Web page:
Antoinette's family was very wealthy and members of the aristocracy, her grandfather was the Russian general Piotr Chripcov, military attaché to the Russian embassy in Washington DC, and her father was a Fourierist doctor named Joseph-Pierre Durand de Gros.
She had a key role in founding several socialist groups in the department of the Aveyron, where she was brought up (her name Madame Sorgue derives from the name of the river that runs through the department but may also involve an anagram of her surname Gros and sorge, ta German word for trouble)). A gifted orator, she was also a journalist, working first on the daily the Journal des Débats. She married a journalist Auguste Cauvin, another journalist ( who also used a pseudonym-D’Arsac- after the estate owned by the Durand de Gros family) who also had similar ideas to her.
In 1884 they attempted to set up a Fourierist colony in Brazil but this turned out to be a total failure and they were forced to return to France after several months. She tried, like her grandfather and father, to put her ideas into practice at Arsac, but again this proved to be a failure and the land had to be sold. Local inhabitants recalled her haranguing the workers of the estate on socialism during their breaks and singing the International. She was known by local peasants as the “femno del diaples ( local dialect for the devil’s woman).
She joined the Blanquist Parti Socialiste Revolutionnaire (PSR) of Edouard Vaillant and represented three of its Aveyron groups at the general socialist congresses of Paris in 1889 and 1900. She took most of the Aveyron groups with her into the Parti Socialiste de France after the Millerand affair (Millerand was a socialist who had joined a non-socialist government). She represented them at the socialist unity congress of Paris in April 1905 which led to the formation of the SFIO (French Section of the Workers International) . She was a delegate to the congress at Nancy in 1907. Here she supported Madeline Pelletier over the right to the vote for women. Pelletier agreed that the working class would gain nothing from the ballot box, but working class women should be accorded the same rights as their male counterparts, having then the choice of rejecting the vote. Sorgue declared : “ I do not believe that woman can emancipate herself by voting slip. I believe that the woman who interests us, which is the proletarian woman, can only emancipate herself through the syndical struggle, that is to say the economic struggle”. She allied herself with the “insurrectionalist” wing of the SFIO around Gustav Hervé, which was strongly anti-electoral, anti-parliamentarian and anti-militarist, and influenced by the ideas of syndicalism and anarchism.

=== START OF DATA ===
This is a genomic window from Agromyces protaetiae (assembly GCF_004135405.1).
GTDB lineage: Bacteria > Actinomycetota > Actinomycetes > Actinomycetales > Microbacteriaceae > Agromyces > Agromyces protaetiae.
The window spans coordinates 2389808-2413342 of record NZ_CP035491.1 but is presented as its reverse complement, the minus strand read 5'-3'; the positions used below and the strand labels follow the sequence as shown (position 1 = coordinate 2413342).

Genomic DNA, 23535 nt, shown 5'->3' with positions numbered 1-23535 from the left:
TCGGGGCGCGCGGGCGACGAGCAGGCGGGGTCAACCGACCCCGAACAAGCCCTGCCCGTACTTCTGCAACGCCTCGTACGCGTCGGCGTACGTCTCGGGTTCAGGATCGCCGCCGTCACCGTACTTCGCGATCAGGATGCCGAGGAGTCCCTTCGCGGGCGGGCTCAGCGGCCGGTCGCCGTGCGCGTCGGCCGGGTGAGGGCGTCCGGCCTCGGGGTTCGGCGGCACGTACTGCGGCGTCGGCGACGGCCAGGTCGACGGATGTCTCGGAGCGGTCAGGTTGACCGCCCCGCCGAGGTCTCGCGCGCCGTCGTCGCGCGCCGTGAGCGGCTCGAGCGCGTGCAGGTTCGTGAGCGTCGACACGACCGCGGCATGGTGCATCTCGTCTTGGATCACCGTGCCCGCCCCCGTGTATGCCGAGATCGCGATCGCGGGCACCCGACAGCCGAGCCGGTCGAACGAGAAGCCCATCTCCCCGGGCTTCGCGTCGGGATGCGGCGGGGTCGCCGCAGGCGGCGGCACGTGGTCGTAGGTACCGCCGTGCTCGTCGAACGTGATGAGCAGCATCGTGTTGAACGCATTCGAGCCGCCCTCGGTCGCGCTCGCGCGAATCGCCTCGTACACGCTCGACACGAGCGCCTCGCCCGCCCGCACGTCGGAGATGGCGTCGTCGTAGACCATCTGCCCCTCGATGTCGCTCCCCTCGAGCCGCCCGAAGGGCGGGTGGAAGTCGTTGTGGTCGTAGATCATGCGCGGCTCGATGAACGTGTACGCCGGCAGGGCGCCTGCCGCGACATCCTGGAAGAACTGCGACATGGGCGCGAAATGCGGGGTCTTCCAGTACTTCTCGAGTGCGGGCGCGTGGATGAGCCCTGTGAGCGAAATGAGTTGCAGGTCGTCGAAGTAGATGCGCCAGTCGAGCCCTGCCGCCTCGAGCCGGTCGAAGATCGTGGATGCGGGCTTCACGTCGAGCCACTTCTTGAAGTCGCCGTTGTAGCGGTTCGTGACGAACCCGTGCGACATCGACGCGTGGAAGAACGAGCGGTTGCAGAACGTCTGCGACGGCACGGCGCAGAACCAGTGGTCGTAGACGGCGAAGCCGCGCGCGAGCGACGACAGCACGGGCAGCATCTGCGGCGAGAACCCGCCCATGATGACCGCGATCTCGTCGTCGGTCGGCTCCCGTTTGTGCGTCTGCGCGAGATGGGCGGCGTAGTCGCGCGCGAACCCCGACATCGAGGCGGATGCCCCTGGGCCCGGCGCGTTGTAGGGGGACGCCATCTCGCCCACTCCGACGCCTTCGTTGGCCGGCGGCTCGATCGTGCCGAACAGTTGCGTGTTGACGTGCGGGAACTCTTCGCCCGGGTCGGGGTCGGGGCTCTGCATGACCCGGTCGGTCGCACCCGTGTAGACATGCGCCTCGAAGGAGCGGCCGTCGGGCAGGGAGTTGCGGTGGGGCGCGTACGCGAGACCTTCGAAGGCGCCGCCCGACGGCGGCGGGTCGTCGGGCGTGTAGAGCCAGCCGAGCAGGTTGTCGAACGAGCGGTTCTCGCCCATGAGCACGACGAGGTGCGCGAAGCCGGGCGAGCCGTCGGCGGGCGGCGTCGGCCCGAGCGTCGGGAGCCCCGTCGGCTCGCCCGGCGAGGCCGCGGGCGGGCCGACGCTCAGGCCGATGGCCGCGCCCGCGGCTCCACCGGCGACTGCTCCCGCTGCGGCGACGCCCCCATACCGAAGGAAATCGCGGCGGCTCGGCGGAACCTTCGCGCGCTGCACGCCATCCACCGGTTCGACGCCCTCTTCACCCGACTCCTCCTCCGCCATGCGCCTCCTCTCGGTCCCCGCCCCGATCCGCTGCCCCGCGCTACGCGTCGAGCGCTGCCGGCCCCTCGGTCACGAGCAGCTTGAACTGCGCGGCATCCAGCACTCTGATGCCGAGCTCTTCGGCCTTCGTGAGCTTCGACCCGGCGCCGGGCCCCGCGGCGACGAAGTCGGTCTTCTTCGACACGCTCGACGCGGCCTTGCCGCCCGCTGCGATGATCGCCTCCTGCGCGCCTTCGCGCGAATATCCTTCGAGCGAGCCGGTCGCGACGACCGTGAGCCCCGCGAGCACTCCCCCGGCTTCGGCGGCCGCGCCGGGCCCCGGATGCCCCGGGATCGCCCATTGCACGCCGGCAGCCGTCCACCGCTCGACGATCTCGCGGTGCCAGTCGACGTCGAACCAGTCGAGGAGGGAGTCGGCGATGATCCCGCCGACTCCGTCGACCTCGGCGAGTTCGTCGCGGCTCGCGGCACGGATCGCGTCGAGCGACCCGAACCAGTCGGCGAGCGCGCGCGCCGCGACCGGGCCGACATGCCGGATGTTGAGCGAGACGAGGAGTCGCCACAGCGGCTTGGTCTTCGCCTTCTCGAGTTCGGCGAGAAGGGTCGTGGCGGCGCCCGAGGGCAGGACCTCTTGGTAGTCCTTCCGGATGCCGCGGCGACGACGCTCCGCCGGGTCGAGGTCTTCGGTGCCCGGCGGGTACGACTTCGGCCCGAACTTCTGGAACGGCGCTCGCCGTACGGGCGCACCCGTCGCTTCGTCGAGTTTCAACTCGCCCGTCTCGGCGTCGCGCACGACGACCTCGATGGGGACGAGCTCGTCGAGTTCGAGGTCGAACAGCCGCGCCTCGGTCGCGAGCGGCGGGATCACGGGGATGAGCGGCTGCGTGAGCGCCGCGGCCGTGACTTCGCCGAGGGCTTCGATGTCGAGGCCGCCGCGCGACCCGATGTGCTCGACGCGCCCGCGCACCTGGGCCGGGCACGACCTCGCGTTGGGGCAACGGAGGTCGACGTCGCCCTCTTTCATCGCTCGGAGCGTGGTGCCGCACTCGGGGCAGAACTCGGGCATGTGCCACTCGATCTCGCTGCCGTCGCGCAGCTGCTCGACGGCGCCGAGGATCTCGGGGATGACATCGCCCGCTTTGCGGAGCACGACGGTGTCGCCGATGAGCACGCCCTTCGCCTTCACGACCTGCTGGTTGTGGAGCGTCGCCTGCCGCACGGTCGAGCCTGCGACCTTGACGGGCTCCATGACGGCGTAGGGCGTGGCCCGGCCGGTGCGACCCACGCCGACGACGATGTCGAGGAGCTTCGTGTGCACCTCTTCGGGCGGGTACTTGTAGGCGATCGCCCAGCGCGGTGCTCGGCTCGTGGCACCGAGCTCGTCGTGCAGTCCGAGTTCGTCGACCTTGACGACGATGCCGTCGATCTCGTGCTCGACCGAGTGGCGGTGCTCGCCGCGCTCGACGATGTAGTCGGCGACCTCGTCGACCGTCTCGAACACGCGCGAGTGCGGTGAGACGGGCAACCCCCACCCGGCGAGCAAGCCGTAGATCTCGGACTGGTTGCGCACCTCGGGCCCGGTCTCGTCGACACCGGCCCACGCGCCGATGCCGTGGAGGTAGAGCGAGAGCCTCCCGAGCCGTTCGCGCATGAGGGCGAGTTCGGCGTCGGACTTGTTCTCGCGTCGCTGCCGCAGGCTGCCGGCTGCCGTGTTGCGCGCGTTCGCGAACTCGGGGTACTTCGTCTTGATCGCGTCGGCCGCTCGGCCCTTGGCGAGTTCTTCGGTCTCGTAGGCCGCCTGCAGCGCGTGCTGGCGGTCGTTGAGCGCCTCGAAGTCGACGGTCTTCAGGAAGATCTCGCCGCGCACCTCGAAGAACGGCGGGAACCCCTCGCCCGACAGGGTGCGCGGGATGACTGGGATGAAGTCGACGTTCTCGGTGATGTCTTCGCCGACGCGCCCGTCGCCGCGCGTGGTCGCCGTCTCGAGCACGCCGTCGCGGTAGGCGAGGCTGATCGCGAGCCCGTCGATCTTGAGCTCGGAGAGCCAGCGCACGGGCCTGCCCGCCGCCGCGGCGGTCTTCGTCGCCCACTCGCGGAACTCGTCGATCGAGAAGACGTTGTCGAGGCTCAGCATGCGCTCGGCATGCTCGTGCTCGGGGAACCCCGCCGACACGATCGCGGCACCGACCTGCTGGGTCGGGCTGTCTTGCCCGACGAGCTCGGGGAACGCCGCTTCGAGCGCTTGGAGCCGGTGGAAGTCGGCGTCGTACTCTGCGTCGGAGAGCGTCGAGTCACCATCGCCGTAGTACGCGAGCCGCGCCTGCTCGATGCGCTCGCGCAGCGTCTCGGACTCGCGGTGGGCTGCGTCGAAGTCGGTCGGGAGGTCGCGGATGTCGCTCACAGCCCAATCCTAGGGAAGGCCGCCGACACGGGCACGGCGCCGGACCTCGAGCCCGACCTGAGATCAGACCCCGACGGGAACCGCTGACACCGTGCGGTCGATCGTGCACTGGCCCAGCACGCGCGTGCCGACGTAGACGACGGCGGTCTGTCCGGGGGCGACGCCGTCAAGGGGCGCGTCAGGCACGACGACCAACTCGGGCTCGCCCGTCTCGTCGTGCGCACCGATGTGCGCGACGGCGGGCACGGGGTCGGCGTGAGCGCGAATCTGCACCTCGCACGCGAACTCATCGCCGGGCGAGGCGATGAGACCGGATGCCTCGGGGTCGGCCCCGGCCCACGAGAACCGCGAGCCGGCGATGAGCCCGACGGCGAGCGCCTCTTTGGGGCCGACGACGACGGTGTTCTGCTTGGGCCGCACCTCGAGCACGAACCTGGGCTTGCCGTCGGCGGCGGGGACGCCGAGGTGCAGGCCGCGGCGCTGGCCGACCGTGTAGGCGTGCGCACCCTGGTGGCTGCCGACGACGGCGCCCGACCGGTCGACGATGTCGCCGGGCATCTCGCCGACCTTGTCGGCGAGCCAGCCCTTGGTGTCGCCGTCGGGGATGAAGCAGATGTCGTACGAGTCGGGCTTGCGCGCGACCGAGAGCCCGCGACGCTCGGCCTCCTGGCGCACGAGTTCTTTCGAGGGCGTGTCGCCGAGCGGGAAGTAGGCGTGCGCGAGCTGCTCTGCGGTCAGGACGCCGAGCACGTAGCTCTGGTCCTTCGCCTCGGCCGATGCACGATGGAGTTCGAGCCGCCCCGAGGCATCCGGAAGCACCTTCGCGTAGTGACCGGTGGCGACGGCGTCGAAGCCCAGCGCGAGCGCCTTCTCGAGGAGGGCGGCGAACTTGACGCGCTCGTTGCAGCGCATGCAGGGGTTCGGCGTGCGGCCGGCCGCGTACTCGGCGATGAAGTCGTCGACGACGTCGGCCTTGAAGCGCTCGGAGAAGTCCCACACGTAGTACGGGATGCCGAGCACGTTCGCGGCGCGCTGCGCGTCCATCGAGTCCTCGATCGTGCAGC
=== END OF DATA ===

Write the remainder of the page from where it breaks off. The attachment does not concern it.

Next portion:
In 1905 she supported the strike of textile workers in Limoges where the droit de cuissage ( sexual harassment of women workers by bosses and foremen) was one of the main causes of the strike. It was only she and the anarchists who really highlighted the problems this posed. She praised the courage of the women workers, adding that “Wherever I go, in the North, in the Midi, in the East,in the West, in the Centre, in France and abroad, it is the same indignant protest I gather from the mouths of the wives and daughters of workers: we are the victims of the lubricity of the males of the bourgeoisie and of the foremen”.
Breaking with bourgeois feminism, she attacked the institutions of marriage and the family. In March 1906 the Courrieres Colliery disaster in northern France claimed the lives of one thousand, one hundred and one miners. In the outbreak of protest and the strike that followed, 2,000 anarchists and syndicalists led by the anarchist miner Benoit Broutchoux and by Sorgue converged on the town hall and attempted to storm it, but were beaten back by the police.
In 1907 she was deeply involved in the strike of the women cheesemakers at Roquefort. This not only involved the appalling conditions that these women had to suffer, but the same sexual harassment that the women workers of Limoges had protested against.
In 1908 she remained seated when King Carlos of Portugal entered the Lisbon International Peace Conference. He had her imprisoned at Oporto as a result. Thousands of workers demonstrated in Lisbon against this and the authorities then decided to expel her, sending her down the Tagus accompanied by a gunboat because a demonstration in her support was taking place in Lisbon. In 1907 and 1908 she took part in the mass movements in Northern Italy in Genoa, Milan, and Turin. She was invited to speak to a demonstration to be followed by a party for children of strikers in Milan. As a result of this she was arrested for apologising for regicide for calling for the assassination of Victor Emmanuel ( which she denied). She was acquitted but still had to serve a long prison sentence on the charge of anti-militarism!